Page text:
Faculty Patient Care Periodontics & Oral Medicine Research Researchers Science

Medical, dental school researchers collaborate on connection between oral health and gut inflammation2 min read

June 16, 2020

Medical, dental school researchers collaborate on connection between oral health and gut inflammation2 min read

Ann Arbor, Mich., June 16, 2020 – A new collaborative study from researchers at the University of Michigan medical and dental schools examines the link between poor oral health and inflammatory bowel disease.

Nobuhiko Kamada, assistant professor of internal medicine in the division of gastroenterology, studies the collection of bacteria that are normally present in the gut, known as the gut microbiome. He noticed in research literature that bacteria normally found in the mouth are often found in the guts of people with inflammatory bowel disease, or IBD, which includes Crohn’s disease and ulcerative colitis. Kamada joined with Dr. William Giannobile of the dental school and Dr. Shrinivas Bishu, assistant professor of gastroenterology, to co-author a study that was published in the journal Cell.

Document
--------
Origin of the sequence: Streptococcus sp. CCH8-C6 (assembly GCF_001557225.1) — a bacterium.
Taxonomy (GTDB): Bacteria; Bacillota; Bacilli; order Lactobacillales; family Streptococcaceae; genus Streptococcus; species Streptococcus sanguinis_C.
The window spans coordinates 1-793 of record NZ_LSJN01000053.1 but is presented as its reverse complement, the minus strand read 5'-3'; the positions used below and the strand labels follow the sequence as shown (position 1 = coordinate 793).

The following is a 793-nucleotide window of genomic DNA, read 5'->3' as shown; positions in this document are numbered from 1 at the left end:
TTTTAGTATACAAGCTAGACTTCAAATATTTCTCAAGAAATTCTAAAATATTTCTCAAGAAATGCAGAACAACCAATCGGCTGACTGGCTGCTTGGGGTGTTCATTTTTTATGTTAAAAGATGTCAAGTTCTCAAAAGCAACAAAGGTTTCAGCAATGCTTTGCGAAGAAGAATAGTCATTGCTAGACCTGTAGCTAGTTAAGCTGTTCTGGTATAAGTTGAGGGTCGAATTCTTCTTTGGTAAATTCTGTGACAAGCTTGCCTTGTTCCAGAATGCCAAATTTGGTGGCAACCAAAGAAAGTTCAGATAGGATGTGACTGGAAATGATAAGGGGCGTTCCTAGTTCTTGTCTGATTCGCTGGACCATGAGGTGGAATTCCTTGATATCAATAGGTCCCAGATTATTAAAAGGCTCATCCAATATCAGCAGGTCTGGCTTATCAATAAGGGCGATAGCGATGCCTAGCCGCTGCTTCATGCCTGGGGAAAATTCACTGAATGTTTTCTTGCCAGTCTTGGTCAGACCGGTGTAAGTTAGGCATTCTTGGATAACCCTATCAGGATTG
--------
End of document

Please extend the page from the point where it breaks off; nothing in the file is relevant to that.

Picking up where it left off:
The study shows two pathways by which oral bacteria seem to worsen gut inflammation. Both involve patients with periodontitis, or gum disease. Periodontitis leads to changes in the healthy microbiome normally found in the mouth, with an increase of bacteria that cause inflammation. That bacteria, along with T-cells in the mouth, also activated by periodontitis, then travels to the gut and contributes to IBD.

William Giannobile

“This exacerbation of gut inflammation driven by oral organisms that migrate to the gut has important ramifications in emphasizing to patients the critical need to promote oral health as a part of total body health and well-being,” said Giannobile, the William K and Mary Anne Najjar professor of dentistry and chair of the Department of Periodontics and Oral Medicine.

The study is yet another link between oral health and overall health. Previous studies have documented that conditions such as heart disease and diabetes are tied to poor oral health.

For more about the latest study, see the Michigan Medicine Health Lab report here.


The University of Michigan School of Dentistry is one of the nation’s leading dental schools engaged in oral health care education, research, patient care and community service.  General dental care clinics and specialty clinics providing advanced treatment enable the school to offer dental services and programs to patients throughout Michigan.  Classroom and clinic instruction prepare future dentists, dental specialists and dental hygienists for practice in private offices, hospitals, academia and public agencies.  Research seeks to discover and apply new knowledge that can help patients worldwide.  For more information about the School of Dentistry, visit us on the Web at: www.dent.umich.edu.  Contact: Lynn Monson, associate director of communications, at dentistry.communications@umich.edu, or (734) 615-1971.